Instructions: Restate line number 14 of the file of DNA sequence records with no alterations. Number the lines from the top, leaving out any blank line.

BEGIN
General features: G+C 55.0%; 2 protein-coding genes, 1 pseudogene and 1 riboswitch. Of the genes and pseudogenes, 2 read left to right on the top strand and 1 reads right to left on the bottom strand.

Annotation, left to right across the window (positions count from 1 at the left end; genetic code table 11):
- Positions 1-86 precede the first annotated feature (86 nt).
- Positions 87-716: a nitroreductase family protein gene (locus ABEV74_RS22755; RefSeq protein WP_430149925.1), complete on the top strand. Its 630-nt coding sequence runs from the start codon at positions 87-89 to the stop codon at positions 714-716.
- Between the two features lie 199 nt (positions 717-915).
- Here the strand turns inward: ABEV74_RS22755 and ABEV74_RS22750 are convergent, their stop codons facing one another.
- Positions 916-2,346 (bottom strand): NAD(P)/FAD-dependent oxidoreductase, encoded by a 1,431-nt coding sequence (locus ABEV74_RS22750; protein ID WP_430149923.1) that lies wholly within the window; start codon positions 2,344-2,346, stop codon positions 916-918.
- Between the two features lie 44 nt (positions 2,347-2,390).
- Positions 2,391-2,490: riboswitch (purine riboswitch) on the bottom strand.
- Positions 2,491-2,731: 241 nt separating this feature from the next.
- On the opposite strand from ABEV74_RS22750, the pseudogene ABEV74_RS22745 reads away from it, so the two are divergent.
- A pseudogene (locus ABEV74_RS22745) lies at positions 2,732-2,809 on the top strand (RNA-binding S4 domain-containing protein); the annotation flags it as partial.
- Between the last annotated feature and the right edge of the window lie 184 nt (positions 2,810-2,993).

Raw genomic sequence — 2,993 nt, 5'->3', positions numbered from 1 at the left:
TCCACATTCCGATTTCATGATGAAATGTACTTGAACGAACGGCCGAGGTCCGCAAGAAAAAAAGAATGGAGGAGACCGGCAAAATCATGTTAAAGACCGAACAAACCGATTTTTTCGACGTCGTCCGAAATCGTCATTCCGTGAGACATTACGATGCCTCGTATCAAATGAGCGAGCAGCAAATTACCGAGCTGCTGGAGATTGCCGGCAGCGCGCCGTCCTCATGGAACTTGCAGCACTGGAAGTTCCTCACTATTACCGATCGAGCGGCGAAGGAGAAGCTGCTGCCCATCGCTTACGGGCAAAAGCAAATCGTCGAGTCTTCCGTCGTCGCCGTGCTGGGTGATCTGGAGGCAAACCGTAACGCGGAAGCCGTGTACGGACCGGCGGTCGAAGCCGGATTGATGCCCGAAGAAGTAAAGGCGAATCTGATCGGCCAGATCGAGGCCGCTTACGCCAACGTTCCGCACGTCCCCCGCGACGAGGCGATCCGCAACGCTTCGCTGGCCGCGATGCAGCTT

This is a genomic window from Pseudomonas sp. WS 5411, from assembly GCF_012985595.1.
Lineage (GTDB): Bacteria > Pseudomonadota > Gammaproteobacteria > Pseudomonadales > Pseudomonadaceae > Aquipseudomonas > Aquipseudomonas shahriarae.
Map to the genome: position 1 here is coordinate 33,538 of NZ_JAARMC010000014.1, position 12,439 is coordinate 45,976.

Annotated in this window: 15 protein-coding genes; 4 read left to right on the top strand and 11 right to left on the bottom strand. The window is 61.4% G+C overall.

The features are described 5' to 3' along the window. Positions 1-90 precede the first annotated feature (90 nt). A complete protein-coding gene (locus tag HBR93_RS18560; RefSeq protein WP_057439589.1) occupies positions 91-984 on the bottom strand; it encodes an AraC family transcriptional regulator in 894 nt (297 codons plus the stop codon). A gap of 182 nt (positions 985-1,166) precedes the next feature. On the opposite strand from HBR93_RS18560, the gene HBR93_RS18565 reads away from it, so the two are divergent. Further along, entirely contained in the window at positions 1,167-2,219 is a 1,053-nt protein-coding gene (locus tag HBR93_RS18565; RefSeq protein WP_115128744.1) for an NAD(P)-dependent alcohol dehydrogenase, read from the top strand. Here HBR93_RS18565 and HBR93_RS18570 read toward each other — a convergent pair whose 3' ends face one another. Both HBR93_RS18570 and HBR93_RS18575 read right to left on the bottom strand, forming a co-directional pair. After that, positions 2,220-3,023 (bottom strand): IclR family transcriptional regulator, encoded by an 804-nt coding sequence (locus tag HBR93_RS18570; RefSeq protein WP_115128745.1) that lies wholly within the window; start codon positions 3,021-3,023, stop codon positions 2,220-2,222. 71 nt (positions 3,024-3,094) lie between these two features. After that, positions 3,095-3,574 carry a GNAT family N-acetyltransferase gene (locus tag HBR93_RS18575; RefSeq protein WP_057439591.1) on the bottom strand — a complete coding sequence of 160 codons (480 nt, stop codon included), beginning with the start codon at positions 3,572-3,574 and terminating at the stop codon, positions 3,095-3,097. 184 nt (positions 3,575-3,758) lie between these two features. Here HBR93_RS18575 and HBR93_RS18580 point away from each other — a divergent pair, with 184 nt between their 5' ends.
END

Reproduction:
Raw genomic sequence — 2,993 nt, 5'->3', positions numbered from 1 at the left: